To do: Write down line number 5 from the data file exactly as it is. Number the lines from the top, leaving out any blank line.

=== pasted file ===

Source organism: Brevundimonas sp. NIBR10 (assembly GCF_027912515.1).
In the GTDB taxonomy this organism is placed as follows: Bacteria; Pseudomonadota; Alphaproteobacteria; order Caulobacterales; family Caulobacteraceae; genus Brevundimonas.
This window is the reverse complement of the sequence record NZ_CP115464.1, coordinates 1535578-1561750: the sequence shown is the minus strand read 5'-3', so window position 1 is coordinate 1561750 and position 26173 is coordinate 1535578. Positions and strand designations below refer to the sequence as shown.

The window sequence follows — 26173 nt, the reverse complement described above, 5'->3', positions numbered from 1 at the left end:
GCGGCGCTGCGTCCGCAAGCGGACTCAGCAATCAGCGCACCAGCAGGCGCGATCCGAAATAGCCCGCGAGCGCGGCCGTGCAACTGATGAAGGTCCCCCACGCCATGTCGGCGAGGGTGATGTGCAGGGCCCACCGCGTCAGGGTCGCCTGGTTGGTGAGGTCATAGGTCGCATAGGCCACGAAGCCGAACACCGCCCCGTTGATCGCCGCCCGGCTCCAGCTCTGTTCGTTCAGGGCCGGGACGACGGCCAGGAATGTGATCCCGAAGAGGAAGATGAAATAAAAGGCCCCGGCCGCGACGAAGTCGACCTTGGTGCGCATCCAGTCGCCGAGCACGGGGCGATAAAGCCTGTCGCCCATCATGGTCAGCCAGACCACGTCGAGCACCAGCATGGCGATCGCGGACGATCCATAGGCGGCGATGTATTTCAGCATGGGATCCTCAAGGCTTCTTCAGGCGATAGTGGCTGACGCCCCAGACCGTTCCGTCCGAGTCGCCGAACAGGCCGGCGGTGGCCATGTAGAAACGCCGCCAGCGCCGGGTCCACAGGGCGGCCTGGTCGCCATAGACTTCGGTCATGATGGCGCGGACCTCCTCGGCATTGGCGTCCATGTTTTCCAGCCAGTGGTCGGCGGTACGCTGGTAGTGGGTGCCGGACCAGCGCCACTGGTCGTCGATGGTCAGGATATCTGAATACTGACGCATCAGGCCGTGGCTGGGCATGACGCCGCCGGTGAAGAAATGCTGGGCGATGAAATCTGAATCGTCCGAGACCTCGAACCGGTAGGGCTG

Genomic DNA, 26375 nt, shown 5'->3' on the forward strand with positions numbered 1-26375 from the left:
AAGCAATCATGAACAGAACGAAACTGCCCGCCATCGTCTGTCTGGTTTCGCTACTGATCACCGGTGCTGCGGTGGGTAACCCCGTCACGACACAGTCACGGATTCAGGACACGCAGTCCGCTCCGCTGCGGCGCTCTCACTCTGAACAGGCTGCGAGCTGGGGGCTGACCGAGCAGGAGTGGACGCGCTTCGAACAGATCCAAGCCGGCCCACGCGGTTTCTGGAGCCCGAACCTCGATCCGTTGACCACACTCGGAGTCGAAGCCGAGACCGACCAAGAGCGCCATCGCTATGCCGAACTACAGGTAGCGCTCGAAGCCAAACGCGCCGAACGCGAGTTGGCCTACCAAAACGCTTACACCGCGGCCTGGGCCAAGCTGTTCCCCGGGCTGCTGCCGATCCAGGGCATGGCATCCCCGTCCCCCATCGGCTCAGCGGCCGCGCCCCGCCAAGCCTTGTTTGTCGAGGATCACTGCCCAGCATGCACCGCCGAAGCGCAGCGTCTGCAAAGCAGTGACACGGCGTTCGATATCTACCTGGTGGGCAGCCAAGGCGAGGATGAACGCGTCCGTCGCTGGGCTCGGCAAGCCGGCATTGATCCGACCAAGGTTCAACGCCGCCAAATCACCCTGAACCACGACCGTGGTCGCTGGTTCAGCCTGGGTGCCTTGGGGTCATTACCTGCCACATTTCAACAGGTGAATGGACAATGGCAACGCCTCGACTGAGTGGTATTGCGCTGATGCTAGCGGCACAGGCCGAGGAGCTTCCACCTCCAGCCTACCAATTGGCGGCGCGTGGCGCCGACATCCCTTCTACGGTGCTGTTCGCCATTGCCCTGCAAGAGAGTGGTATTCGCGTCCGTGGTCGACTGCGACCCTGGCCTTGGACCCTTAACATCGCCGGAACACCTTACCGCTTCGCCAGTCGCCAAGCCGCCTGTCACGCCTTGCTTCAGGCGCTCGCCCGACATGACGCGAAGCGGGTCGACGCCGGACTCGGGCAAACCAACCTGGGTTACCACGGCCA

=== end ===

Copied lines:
GCGGCGCTGCGTCCGCAAGCGGACTCAGCAATCAGCGCACCAGCAGGCGCGATCCGAAATAGCCCGCGAGCGCGGCCGTGCAACTGATGAAGGTCCCCCACGCCATGTCGGCGAGGGTGATGTGCAGGGCCCACCGCGTCAGGGTCGCCTGGTTGGTGAGGTCATAGGTCGCATAGGCCACGAAGCCGAACACCGCCCCGTTGATCGCCGCCCGGCTCCAGCTCTGTTCGTTCAGGGCCGGGACGACGGCCAGGAATGTGATCCCGAAGAGGAAGATGAAATAAAAGGCCCCGGCCGCGACGAAGTCGACCTTGGTGCGCATCCAGTCGCCGAGCACGGGGCGATAAAGCCTGTCGCCCATCATGGTCAGCCAGACCACGTCGAGCACCAGCATGGCGATCGCGGACGATCCATAGGCGGCGATGTATTTCAGCATGGGATCCTCAAGGCTTCTTCAGGCGATAGTGGCTGACGCCCCAGACCGTTCCGTCCGAGTCGCCGAACAGGCCGGCGGTGGCCATGTAGAAACGCCGCCAGCGCCGGGTCCACAGGGCGGCCTGGTCGCCATAGACTTCGGTCATGATGGCGCGGACCTCCTCGGCATTGGCGTCCATGTTTTCCAGCCAGTGGTCGGCGGTACGCTGGTAGTGGGTGCCGGACCAGCGCCACTGGTCGTCGATGGTCAGGATATCTGAATACTGACGCATCAGGCCGTGGCTGGGCATGACGCCGCCGGTGAAGAAATGCTGGGCGATGAAATCTGAATCGTCCGAGACCTCGAACCGGTAGGGCTG